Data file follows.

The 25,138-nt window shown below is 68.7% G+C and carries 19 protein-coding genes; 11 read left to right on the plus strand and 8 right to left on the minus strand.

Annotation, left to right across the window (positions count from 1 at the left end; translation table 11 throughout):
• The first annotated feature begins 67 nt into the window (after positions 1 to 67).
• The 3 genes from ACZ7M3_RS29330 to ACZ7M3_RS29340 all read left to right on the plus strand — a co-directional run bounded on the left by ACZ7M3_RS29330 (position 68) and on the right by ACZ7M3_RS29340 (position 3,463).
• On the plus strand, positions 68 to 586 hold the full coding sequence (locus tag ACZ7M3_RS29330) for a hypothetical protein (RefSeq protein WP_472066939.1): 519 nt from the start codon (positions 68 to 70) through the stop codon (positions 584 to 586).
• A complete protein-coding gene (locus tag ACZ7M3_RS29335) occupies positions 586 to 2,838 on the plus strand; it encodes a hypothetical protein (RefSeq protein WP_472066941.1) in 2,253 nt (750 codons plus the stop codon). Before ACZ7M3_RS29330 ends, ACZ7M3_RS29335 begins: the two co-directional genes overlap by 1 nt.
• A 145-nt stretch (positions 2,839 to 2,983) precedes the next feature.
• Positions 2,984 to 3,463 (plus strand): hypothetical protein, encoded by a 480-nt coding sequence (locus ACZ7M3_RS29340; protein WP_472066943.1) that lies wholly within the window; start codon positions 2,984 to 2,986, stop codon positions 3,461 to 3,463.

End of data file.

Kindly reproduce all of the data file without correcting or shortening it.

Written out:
The 25,138-nt window shown below is 68.7% G+C and carries 19 protein-coding genes; 11 read left to right on the plus strand and 8 right to left on the minus strand.

Annotation, left to right across the window (positions count from 1 at the left end; translation table 11 throughout):
• The first annotated feature begins 67 nt into the window (after positions 1 to 67).
• The 3 genes from ACZ7M3_RS29330 to ACZ7M3_RS29340 all read left to right on the plus strand — a co-directional run bounded on the left by ACZ7M3_RS29330 (position 68) and on the right by ACZ7M3_RS29340 (position 3,463).
• On the plus strand, positions 68 to 586 hold the full coding sequence (locus tag ACZ7M3_RS29330) for a hypothetical protein (RefSeq protein WP_472066939.1): 519 nt from the start codon (positions 68 to 70) through the stop codon (positions 584 to 586).
• A complete protein-coding gene (locus tag ACZ7M3_RS29335) occupies positions 586 to 2,838 on the plus strand; it encodes a hypothetical protein (RefSeq protein WP_472066941.1) in 2,253 nt (750 codons plus the stop codon). Before ACZ7M3_RS29330 ends, ACZ7M3_RS29335 begins: the two co-directional genes overlap by 1 nt.
• A 145-nt stretch (positions 2,839 to 2,983) precedes the next feature.
• Positions 2,984 to 3,463 (plus strand): hypothetical protein, encoded by a 480-nt coding sequence (locus ACZ7M3_RS29340; protein WP_472066943.1) that lies wholly within the window; start codon positions 2,984 to 2,986, stop codon positions 3,461 to 3,463.